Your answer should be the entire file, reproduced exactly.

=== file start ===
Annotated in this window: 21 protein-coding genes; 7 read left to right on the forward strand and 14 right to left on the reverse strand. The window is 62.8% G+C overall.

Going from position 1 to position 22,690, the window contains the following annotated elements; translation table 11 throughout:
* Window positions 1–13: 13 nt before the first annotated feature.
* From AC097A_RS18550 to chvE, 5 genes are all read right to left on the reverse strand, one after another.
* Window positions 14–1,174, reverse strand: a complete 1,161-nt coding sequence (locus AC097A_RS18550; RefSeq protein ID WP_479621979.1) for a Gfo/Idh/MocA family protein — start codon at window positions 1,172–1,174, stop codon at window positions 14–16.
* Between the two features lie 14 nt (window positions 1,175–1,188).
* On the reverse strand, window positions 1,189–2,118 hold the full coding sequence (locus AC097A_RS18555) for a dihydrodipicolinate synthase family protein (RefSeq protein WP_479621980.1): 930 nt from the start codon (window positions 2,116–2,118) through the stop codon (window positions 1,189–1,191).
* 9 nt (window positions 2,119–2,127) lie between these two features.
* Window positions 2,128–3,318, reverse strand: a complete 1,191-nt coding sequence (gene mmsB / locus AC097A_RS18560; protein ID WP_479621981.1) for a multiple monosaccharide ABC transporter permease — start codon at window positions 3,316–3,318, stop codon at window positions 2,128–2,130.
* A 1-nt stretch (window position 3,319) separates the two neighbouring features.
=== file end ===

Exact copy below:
Annotated in this window: 21 protein-coding genes; 7 read left to right on the forward strand and 14 right to left on the reverse strand. The window is 62.8% G+C overall.

Going from position 1 to position 22,690, the window contains the following annotated elements; translation table 11 throughout:
* Window positions 1–13: 13 nt before the first annotated feature.
* From AC097A_RS18550 to chvE, 5 genes are all read right to left on the reverse strand, one after another.
* Window positions 14–1,174, reverse strand: a complete 1,161-nt coding sequence (locus AC097A_RS18550; RefSeq protein ID WP_479621979.1) for a Gfo/Idh/MocA family protein — start codon at window positions 1,172–1,174, stop codon at window positions 14–16.
* Between the two features lie 14 nt (window positions 1,175–1,188).
* On the reverse strand, window positions 1,189–2,118 hold the full coding sequence (locus AC097A_RS18555) for a dihydrodipicolinate synthase family protein (RefSeq protein WP_479621980.1): 930 nt from the start codon (window positions 2,116–2,118) through the stop codon (window positions 1,189–1,191).
* 9 nt (window positions 2,119–2,127) lie between these two features.
* Window positions 2,128–3,318, reverse strand: a complete 1,191-nt coding sequence (gene mmsB / locus AC097A_RS18560; protein ID WP_479621981.1) for a multiple monosaccharide ABC transporter permease — start codon at window positions 3,316–3,318, stop codon at window positions 2,128–2,130.
* A 1-nt stretch (window position 3,319) separates the two neighbouring features.